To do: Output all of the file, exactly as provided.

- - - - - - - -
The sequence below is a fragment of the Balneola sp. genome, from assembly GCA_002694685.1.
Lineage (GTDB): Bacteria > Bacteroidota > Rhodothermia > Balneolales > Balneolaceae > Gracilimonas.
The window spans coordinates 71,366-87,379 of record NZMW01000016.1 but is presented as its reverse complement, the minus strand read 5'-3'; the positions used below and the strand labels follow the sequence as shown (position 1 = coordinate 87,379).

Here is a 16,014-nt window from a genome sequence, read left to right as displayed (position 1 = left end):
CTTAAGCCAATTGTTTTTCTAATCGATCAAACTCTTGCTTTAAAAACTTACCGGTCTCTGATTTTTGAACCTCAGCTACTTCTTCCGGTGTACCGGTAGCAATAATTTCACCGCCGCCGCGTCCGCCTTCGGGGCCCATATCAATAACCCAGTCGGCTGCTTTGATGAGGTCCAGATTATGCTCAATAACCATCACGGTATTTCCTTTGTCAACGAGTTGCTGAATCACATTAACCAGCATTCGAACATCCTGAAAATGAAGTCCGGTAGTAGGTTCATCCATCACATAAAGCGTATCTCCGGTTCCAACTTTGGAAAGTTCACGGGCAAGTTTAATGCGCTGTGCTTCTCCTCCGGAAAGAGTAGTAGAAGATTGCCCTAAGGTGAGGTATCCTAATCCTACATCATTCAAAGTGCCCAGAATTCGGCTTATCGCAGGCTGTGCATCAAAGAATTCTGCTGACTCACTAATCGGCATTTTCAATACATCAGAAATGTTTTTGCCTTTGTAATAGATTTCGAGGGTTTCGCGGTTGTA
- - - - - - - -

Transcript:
The sequence below is a fragment of the Balneola sp. genome, from assembly GCA_002694685.1.
Lineage (GTDB): Bacteria > Bacteroidota > Rhodothermia > Balneolales > Balneolaceae > Gracilimonas.
The window spans coordinates 71,366-87,379 of record NZMW01000016.1 but is presented as its reverse complement, the minus strand read 5'-3'; the positions used below and the strand labels follow the sequence as shown (position 1 = coordinate 87,379).

Here is a 16,014-nt window from a genome sequence, read left to right as displayed (position 1 = left end):
CTTAAGCCAATTGTTTTTCTAATCGATCAAACTCTTGCTTTAAAAACTTACCGGTCTCTGATTTTTGAACCTCAGCTACTTCTTCCGGTGTACCGGTAGCAATAATTTCACCGCCGCCGCGTCCGCCTTCGGGGCCCATATCAATAACCCAGTCGGCTGCTTTGATGAGGTCCAGATTATGCTCAATAACCATCACGGTATTTCCTTTGTCAACGAGTTGCTGAATCACATTAACCAGCATTCGAACATCCTGAAAATGAAGTCCGGTAGTAGGTTCATCCATCACATAAAGCGTATCTCCGGTTCCAACTTTGGAAAGTTCACGGGCAAGTTTAATGCGCTGTGCTTCTCCTCCGGAAAGAGTAGTAGAAGATTGCCCTAAGGTGAGGTATCCTAATCCTACATCATTCAAAGTGCCCAGAATTCGGCTTATCGCAGGCTGTGCATCAAAGAATTCTGCTGACTCACTAATCGGCATTTTCAATACATCAGAAATGTTTTTGCCTTTGTAATAGATTTCGAGGGTTTCGCGGTTGTA